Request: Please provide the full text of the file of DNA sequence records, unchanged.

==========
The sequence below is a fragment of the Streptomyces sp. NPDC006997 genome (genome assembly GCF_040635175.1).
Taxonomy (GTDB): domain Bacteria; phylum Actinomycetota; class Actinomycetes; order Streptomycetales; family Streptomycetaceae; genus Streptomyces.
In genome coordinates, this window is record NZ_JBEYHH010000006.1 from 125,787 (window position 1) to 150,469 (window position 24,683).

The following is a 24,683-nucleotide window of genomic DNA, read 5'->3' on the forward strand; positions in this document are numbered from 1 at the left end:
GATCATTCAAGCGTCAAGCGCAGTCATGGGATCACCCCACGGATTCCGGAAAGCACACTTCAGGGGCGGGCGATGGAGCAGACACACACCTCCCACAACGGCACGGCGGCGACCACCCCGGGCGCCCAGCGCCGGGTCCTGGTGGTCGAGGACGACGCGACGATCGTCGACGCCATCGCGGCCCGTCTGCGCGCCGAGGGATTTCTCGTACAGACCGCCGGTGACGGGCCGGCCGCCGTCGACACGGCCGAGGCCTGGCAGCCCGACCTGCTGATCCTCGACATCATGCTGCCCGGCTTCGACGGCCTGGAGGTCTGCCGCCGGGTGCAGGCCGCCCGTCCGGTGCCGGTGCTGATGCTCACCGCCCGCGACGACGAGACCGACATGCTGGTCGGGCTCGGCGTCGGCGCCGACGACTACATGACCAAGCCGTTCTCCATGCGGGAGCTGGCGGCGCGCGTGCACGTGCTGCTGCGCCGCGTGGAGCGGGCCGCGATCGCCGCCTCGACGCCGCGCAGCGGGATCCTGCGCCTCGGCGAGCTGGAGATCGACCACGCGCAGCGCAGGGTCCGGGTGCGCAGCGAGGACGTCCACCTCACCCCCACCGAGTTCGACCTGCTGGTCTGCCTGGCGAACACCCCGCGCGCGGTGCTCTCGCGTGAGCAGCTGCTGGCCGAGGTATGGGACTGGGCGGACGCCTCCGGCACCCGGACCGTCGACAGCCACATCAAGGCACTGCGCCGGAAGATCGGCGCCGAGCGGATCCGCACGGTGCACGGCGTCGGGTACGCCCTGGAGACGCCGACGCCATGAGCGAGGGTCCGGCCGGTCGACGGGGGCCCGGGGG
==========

The sequence below is a fragment of the Streptomyces sp. NPDC006997 genome (genome assembly GCF_040635175.1).
Taxonomy (GTDB): domain Bacteria; phylum Actinomycetota; class Actinomycetes; order Streptomycetales; family Streptomycetaceae; genus Streptomyces.
In genome coordinates, this window is record NZ_JBEYHH010000006.1 from 125,787 (window position 1) to 150,469 (window position 24,683).

The following is a 24,683-nucleotide window of genomic DNA, read 5'->3' on the forward strand; positions in this document are numbered from 1 at the left end:
GATCATTCAAGCGTCAAGCGCAGTCATGGGATCACCCCACGGATTCCGGAAAGCACACTTCAGGGGCGGGCGATGGAGCAGACACACACCTCCCACAACGGCACGGCGGCGACCACCCCGGGCGCCCAGCGCCGGGTCCTGGTGGTCGAGGACGACGCGACGATCGTCGACGCCATCGCGGCCCGTCTGCGCGCCGAGGGATTTCTCGTACAGACCGCCGGTGACGGGCCGGCCGCCGTCGACACGGCCGAGGCCTGGCAGCCCGACCTGCTGATCCTCGACATCATGCTGCCCGGCTTCGACGGCCTGGAGGTCTGCCGCCGGGTGCAGGCCGCCCGTCCGGTGCCGGTGCTGATGCTCACCGCCCGCGACGACGAGACCGACATGCTGGTCGGGCTCGGCGTCGGCGCCGACGACTACATGACCAAGCCGTTCTCCATGCGGGAGCTGGCGGCGCGCGTGCACGTGCTGCTGCGCCGCGTGGAGCGGGCCGCGATCGCCGCCTCGACGCCGCGCAGCGGGATCCTGCGCCTCGGCGAGCTGGAGATCGACCACGCGCAGCGCAGGGTCCGGGTGCGCAGCGAGGACGTCCACCTCACCCCCACCGAGTTCGACCTGCTGGTCTGCCTGGCGAACACCCCGCGCGCGGTGCTCTCGCGTGAGCAGCTGCTGGCCGAGGTATGGGACTGGGCGGACGCCTCCGGCACCCGGACCGTCGACAGCCACATCAAGGCACTGCGCCGGAAGATCGGCGCCGAGCGGATCCGCACGGTGCACGGCGTCGGGTACGCCCTGGAGACGCCGACGCCATGAGCGAGGGTCCGGCCGGTCGACGGGGGCCCGGGGG